Singapore’s latest efforts to win a bigger share of the global foreign exchange market is fuelling recruitment at banks like Citi and UBS. But the new jobs aren’t for traders; they’re for Java developers.
The Monetary Authority of Singapore is trying to encourage (partly via grants and tax incentives) more big players in the FX sector to build trading systems and data centres in the Republic. UBS and Citi are already setting up new pricing engines, and MAS expects six to eight more firms, including non-banks and multi-dealer platforms, to follow suit, Bloomberg reports.
Building these costly and complicated new platforms, which are designed to reduce the millisecond delays currently caused by routing trades via Tokyo or London, is forcing banks to hire more developers. This isn’t always straightforward.
“FX trading and pricing engines are typically built in Java, but there’s already a relatively small talent pool in Singapore for Java developers with FX e-trading systems experience,” Adam Davies, lead IT recruiter at iKas International, tells us. “There will now be a further shortage of quality developers as these new engines are set up by various banks and fintechs,” he adds.
Job hopping is becoming more common in the FX technology sector because Java developers now have more opportunities and are being “tempted to move with very attractive salary increases”, says Davies. Pay rises of about 20% are common, say recruiters. A VP-level Java developer currently earning S$153k could land a salary of about S$184k (US$130k) if they move, according to our technology salary table, which was compiled from recruiter surveys.
Banks are starting to hire Java developers without FX experience in order to tackle the growing talent shortage, says Ashwin Dinesh, senior manager of financial services technology at recruiters Randstad in Singapore. “They can then train them in the business and function needs after onboarding,” he adds.
If you have cash equities experience, for example, you might want to apply for a job on one of the new FX platforms. “What’s required for FX is pretty similar to what’s required in cash equities,” says Vince Natteri, a former programmer who’s now managing director of IT search firm Pinpoint Asia. “A low-latency cash equities developer could do just as well building FX trading platforms. And the domain knowledge in FX can be learnt quite easily for someone who’s worked in equities,” he adds.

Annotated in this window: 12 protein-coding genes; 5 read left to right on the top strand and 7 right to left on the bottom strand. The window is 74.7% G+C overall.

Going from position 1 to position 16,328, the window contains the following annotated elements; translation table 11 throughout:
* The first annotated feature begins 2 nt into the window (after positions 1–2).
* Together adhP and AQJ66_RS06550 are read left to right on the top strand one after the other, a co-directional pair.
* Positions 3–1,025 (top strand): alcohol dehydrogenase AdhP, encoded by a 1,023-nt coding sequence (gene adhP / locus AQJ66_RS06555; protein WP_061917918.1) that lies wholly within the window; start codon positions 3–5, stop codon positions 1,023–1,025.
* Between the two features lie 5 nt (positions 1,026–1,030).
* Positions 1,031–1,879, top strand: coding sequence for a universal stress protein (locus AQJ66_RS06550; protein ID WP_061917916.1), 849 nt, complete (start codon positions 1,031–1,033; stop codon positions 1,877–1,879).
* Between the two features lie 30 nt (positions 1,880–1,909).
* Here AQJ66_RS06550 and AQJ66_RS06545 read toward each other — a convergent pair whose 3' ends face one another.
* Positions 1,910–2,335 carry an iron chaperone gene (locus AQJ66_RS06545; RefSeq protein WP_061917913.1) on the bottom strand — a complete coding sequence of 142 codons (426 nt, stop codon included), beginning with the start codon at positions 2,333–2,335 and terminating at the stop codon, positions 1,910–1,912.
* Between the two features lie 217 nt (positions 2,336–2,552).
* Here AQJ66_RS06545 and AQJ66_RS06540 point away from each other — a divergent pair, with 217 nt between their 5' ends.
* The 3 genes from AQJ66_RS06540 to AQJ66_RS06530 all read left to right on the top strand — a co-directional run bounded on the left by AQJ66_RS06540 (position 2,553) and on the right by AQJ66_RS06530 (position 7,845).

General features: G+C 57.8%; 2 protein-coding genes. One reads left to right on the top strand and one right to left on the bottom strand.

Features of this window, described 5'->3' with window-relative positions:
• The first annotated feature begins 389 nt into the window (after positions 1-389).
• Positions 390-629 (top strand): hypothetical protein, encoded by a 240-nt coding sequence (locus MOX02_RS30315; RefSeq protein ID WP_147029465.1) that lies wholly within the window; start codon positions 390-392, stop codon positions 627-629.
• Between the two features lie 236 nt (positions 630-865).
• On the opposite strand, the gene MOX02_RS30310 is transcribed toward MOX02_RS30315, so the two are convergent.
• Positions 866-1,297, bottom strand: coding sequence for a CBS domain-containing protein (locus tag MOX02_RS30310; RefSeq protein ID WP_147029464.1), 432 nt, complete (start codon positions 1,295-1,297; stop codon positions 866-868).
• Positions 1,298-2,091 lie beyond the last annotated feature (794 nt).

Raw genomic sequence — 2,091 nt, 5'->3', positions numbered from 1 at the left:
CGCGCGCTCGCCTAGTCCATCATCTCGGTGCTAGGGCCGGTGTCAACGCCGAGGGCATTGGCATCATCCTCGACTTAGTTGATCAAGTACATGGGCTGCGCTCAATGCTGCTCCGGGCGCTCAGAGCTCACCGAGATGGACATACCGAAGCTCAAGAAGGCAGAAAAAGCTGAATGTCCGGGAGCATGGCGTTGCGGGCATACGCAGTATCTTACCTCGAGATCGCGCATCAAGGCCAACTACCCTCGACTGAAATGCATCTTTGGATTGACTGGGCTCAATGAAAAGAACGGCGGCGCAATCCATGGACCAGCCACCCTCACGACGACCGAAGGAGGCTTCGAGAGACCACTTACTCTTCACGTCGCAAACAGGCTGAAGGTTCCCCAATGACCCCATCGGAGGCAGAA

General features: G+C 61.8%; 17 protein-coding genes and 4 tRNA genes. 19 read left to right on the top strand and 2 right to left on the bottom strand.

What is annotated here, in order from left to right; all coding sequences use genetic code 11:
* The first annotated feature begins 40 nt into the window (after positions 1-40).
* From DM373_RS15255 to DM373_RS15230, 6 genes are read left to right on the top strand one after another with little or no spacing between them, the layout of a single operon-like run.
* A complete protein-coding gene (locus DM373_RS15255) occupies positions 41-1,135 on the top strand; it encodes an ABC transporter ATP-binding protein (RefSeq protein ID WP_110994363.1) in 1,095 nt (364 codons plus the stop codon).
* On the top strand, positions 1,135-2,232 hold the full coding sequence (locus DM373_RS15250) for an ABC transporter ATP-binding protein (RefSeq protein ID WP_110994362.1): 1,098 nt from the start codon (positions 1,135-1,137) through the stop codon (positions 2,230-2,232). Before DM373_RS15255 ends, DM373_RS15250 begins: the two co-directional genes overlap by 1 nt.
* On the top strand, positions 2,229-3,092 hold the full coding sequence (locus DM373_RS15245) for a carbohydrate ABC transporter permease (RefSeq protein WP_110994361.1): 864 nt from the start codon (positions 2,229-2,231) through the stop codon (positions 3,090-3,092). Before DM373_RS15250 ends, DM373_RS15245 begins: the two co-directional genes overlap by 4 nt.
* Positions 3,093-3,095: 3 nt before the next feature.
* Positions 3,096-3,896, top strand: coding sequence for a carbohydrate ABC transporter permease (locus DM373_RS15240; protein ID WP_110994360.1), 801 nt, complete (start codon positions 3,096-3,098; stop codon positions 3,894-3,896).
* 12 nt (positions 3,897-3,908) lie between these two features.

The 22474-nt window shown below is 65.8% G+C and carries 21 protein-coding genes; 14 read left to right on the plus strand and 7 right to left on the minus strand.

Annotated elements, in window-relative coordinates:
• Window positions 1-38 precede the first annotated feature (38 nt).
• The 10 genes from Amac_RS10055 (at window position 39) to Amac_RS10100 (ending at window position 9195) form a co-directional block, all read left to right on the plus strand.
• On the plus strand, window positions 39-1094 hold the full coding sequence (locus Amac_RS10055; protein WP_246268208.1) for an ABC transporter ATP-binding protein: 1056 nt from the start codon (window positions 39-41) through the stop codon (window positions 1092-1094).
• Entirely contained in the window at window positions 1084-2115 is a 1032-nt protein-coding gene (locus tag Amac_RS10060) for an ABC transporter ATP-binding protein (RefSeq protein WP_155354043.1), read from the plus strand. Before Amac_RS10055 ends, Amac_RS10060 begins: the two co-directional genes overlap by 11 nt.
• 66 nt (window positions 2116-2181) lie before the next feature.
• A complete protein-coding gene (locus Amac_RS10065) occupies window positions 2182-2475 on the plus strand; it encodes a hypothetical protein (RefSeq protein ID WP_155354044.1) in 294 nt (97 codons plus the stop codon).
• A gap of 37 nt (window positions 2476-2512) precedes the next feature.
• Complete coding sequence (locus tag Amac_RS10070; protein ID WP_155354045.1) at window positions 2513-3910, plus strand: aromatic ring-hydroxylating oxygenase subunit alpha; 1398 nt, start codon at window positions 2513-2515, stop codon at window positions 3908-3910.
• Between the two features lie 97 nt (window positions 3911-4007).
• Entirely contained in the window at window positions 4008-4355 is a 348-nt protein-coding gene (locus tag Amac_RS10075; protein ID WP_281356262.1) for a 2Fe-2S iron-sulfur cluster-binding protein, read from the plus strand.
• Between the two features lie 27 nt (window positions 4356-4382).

It’s a “big plus” if you know Java and are equally competent in C++, says April Jimenez, a senior consultant at recruiters Huxley in Singapore. “You also need to know Spring and Spring Boot. FX candidates must be fully competent or hands-on in programming real-time, multi-threaded, and highly available systems,” she adds.
Citi announced in March that it plans to launch its Singapore FX trading engine – modelled on the firm’s existing systems in Tokyo, New York and London – in the fourth quarter. The bank now needs additional technologists to “build out the new platform, related connectivity and ongoing support functions”, Mark Meredith, global head of electronic trading for FX and local markets, told us at the time. Much of the project is focused on the deployment of new hardware infrastructure in a Singapore data centre.
UBS started its electronic pricing and trading engine in Singapore in April. “Singapore has a favorable geographic location with low round-trip times to many regional and global financial centers,” Eric Li, head of emerging market macro trading at UBS Asia Pacific, told Bloomberg. “The new eFX engine allows UBS to provide our clients with greater liquidity, lower latencies and increased efficiency in the foreign exchange markets.”
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